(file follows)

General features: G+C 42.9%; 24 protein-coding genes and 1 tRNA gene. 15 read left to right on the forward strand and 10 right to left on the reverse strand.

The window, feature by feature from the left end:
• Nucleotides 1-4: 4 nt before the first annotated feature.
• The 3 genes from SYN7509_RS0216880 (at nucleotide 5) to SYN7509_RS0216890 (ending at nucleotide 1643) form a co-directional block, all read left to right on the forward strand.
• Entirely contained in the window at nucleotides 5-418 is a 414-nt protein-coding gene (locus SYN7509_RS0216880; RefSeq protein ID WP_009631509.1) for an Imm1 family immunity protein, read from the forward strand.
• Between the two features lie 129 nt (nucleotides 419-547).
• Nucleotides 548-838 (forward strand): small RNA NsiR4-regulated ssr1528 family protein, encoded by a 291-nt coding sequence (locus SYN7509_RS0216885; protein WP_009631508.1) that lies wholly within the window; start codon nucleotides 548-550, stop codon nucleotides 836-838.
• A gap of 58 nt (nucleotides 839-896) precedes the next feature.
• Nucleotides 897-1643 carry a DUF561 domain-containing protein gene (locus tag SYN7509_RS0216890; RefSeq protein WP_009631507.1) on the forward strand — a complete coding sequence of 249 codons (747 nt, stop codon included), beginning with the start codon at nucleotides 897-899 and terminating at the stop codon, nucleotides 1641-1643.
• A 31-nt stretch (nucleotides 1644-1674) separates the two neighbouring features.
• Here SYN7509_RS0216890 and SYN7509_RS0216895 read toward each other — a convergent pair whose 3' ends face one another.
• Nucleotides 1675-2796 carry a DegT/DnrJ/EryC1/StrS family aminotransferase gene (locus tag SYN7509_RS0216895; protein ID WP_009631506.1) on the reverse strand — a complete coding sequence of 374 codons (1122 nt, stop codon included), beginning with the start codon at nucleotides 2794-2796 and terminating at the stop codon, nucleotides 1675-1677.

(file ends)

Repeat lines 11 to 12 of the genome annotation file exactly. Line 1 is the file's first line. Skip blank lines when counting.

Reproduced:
• Here SYN7509_RS0216890 and SYN7509_RS0216895 read toward each other — a convergent pair whose 3' ends face one another.
• Nucleotides 1675-2796 carry a DegT/DnrJ/EryC1/StrS family aminotransferase gene (locus tag SYN7509_RS0216895; protein ID WP_009631506.1) on the reverse strand — a complete coding sequence of 374 codons (1122 nt, stop codon included), beginning with the start codon at nucleotides 2794-2796 and terminating at the stop codon, nucleotides 1675-1677.